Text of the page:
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Beginner's Guide to Music File Formats
by: Gary Hendricks
Are you confused by the various types of music file formats out there? Most of you would have heard of the popular MP3 format, but are you aware there are other alternative digital music formats like WAV, WMA, RA and MIDI? Some of these give better sound quality than MP3 (e.g. the WAV format) but also need more disk storage space. Others like WMA give file sizes smaller than the MP3 format and are more suited for portable music players.
Let's run through the various file formats now:
The MP3 File Format
MP3 files have the extension ".mp3" and are available for download from many web sites. MP3 (MPEG-1 Audio Layer-3) technology compresses a sound sequence into a very small file (usually one twelfth of of the original file size). The designers of MP3 compression algorithm managed to do this by eliminating sounds that the human ear cannot perceive. While MP3 technology is impressive, it has been abused by music pirates. One can very easily create MP3 files from commercial CDs and make them available for download. The RIAA and major music companies have been cracking down on the distribution and sharing of MP3 files in this manner.
The WMA File Format
WMA (Windows Media Audio) is Microsoft's proprietary music file format that it is marketing aggressively. WMA files are smaller in size than MP3 files, but still retain a decent level of sound quality. This format is getting very popular in websites for sampling music and also in portable music players. However, whether WMA will overtake the popularity of MP3 remains to be seen.
The WAV File Format
A wave file is characterized by the file extension ".wav". This music file format provides raw, uncompressed audio data. Originally invented by Microsoft, wave files are still used widely (examples include your start up and shut down sounds in Windows). Audio quality is excellent, but the file size is huge. A full pop song in wave format may take up to 30 MB of disk space or more.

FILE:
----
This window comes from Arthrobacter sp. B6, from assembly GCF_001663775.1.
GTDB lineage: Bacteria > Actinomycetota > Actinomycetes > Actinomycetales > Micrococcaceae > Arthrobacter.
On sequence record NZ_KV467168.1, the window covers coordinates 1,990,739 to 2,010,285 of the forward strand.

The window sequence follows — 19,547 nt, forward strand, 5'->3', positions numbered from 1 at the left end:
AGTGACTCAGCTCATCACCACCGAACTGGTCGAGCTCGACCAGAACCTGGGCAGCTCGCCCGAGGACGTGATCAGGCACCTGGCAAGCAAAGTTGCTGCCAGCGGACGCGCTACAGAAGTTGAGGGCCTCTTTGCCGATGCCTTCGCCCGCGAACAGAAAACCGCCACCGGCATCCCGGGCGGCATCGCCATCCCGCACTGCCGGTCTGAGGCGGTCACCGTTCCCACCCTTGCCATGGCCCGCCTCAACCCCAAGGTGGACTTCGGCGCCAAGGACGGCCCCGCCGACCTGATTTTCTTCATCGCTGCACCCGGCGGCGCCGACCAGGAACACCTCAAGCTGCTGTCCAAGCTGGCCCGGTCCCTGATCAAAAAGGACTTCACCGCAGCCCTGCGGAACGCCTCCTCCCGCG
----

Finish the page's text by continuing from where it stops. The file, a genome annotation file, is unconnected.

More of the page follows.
The AIFF File Format
The AIFF (Audio Interchange File Format) is a popular music file formats used in the Apple Macintosh operating system. In a way, they are the Macintosh equivalent of wave files. AIFF files have the file extension ".aif" when accessed via a PC. They contain raw audio data (which result in excellent sound quality) but take up a large amount of disk space.
The MIDI File Format
The MIDI (Musical Instrument Digital Interface) file format was originally created for recording and playing music on digital synthesizers. MIDI files are very small in size. The reason for this is that the MIDI file only contains information on how music is produced (e.g. note-ons and note-offs). The sound card which plays back the MIDI file takes this information and plays back music using an in-built soundcard wavetable.
The RA File Format
RA (RealAudio) files support streaming technology. Created by Progressive Networks, an RA file is highly optimized for live, streaming audio from websites. RA files are best played back on RealAudio players which are freely downloadable from Progressive Networks.
Well, that wraps up our coverage of the most popular music file formats out there. You may be interested to know that there are many software applications which can convert music from one format to another (e.g. MP3 to WAV or WAV to AIFF). Do a search for these applications at www.download.com.